Why cleaning with bleach could be to blame for childrens’ infections

Families have been warned that using bleach to clean the home could be to blame for higher rates of infection in children. A study led by the University of Leuven - KU Leuven - in Belgium found the chance of flu was 20% higher and recurrent tonsillitis 35% greater amongst children whose parents used bleach to clean their home. The results were calculated by looking at the effects of bleach in the homes of more than 9,000 children aged between six and 12 in the Netherlands, Finland and Spain.

The high frequency of use of disinfecting cleaning products - caused by erroneous belief, reinforced by advertising, that our homes should be free of microbes - makes the modest effects reported in our study of public health concern

Study by the University of Leuven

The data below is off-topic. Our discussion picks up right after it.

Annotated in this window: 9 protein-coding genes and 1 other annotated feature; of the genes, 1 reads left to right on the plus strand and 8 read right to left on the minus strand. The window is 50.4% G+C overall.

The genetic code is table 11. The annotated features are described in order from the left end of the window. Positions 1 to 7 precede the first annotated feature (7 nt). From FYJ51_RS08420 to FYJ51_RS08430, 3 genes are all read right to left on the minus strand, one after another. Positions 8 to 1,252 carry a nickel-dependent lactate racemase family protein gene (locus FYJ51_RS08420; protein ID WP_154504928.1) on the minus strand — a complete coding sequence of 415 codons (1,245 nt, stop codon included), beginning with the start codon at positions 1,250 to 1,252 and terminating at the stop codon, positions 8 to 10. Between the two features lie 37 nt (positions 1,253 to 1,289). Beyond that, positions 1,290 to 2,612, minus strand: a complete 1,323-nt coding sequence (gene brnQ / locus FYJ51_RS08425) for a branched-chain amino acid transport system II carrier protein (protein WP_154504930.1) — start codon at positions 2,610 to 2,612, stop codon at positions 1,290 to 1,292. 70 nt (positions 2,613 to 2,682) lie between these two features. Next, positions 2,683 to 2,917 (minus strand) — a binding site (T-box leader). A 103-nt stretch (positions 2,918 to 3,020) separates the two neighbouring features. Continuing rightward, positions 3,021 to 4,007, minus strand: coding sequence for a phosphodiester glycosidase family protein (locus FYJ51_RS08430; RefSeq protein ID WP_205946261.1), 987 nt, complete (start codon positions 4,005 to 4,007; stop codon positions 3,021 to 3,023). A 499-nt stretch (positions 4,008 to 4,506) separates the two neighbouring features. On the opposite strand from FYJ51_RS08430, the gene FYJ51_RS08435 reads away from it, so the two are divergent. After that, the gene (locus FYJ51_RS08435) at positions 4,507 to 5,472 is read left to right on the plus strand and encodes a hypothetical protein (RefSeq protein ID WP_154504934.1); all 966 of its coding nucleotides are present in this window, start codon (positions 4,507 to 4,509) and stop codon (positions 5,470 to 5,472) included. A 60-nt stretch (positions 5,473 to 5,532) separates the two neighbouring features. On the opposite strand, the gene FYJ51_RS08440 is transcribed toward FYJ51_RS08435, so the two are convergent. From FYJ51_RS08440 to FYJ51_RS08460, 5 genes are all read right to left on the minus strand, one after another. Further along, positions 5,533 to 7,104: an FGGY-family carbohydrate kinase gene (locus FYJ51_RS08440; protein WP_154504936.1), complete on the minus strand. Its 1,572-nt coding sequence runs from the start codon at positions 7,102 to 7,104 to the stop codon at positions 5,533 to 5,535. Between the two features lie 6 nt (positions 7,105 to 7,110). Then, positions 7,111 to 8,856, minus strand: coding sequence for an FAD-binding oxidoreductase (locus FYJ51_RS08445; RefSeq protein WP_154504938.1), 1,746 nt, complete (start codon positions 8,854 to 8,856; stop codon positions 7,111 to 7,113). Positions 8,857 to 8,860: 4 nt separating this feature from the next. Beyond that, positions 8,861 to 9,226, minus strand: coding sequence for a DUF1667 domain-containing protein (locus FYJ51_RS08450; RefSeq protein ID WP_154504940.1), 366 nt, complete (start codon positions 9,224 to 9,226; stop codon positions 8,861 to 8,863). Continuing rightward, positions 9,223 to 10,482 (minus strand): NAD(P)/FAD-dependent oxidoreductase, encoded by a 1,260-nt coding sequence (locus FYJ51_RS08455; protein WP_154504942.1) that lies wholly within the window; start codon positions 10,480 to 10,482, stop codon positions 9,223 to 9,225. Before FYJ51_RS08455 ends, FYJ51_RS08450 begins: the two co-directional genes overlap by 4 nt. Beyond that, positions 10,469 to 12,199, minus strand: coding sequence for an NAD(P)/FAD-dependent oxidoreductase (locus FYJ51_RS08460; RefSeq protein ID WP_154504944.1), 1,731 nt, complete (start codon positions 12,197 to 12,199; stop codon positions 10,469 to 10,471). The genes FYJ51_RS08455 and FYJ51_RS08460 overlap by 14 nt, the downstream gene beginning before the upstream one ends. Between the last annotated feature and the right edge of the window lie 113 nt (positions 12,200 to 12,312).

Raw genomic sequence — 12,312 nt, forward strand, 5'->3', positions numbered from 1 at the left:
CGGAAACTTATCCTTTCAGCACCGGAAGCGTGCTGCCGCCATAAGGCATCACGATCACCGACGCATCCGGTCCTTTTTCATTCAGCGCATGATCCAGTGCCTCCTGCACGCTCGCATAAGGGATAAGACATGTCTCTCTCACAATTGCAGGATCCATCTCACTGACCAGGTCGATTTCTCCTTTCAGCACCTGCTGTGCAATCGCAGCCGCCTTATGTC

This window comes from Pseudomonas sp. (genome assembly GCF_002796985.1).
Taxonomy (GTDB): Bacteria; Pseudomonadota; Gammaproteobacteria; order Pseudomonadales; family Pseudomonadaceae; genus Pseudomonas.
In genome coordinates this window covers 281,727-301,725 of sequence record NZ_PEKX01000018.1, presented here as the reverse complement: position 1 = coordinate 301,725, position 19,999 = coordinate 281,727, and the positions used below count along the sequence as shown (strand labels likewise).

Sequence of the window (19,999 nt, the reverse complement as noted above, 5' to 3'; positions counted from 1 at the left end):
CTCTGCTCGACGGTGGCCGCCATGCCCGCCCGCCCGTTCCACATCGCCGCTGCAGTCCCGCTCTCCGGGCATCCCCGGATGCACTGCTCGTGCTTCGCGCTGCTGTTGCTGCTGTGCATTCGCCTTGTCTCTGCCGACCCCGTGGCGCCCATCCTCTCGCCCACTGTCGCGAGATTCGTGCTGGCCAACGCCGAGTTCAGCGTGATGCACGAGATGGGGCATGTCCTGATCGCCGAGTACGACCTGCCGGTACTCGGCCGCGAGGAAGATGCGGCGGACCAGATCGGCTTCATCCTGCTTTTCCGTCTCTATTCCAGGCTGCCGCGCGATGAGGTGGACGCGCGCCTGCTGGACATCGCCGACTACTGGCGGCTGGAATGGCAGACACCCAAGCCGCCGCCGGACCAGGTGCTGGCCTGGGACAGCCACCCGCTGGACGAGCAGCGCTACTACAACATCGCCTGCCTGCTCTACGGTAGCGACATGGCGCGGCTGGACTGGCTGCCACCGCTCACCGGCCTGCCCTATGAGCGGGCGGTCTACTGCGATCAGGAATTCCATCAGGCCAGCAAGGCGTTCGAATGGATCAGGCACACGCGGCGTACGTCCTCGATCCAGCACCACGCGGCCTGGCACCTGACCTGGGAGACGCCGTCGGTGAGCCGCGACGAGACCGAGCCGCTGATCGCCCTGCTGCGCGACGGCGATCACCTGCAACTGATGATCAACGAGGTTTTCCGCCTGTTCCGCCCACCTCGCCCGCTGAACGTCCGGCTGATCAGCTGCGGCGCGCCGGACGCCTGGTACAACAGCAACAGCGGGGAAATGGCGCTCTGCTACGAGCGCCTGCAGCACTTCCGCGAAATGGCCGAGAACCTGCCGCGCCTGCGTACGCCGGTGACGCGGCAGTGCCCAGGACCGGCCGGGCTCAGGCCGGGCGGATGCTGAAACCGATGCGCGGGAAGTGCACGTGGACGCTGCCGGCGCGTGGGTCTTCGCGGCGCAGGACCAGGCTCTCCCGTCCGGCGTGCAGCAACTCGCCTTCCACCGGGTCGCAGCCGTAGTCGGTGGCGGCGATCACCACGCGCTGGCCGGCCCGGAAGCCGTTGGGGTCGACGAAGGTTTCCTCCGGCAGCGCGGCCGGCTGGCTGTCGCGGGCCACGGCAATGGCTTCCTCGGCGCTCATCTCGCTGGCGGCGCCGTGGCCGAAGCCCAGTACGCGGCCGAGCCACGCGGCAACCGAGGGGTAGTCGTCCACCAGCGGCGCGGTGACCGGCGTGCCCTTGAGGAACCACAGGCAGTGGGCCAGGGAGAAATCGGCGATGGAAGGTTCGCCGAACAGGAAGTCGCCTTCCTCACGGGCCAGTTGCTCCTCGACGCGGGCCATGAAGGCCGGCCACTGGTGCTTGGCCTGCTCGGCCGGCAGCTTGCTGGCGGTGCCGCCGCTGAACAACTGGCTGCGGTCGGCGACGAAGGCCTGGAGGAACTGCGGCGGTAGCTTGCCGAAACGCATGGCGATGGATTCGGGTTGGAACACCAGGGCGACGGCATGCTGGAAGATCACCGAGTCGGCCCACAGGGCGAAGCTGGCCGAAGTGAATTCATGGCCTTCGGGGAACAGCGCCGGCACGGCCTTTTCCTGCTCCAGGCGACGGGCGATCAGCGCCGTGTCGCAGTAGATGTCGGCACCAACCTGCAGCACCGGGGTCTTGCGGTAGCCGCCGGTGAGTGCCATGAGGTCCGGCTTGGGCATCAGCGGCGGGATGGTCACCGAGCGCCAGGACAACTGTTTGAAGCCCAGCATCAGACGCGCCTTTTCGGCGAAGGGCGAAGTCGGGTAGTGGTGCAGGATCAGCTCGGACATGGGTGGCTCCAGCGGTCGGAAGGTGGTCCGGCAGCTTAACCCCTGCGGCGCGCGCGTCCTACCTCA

Parents were asked to complete a questionnaire on their bleach use and the number of times their children had tonsillitis, sinusitis, flu, bronchitis, otitis (ear infection) and pneumonia in the previous 12 months. The results found that use of bleach was common in Spain - 72% of respondents - but rare in Finland where only 7% of people used it. The study, published in the British Medical Journal, also noted that all Spanish schools were cleaned with bleach, while Finnish schools were not. Researchers said after taking into account a number of influential factors, such as passive smoking at home, the presence of household mould, and whether bleach was used in the children’s schools, the prevalence of infections was higher in children of bleach users.

Domestic cleaning involves exposure to a large variety of irritants and sensitising chemicals that are used following certain cleaning patterns.

Spain (72% of respondents) but rare in Finland (7%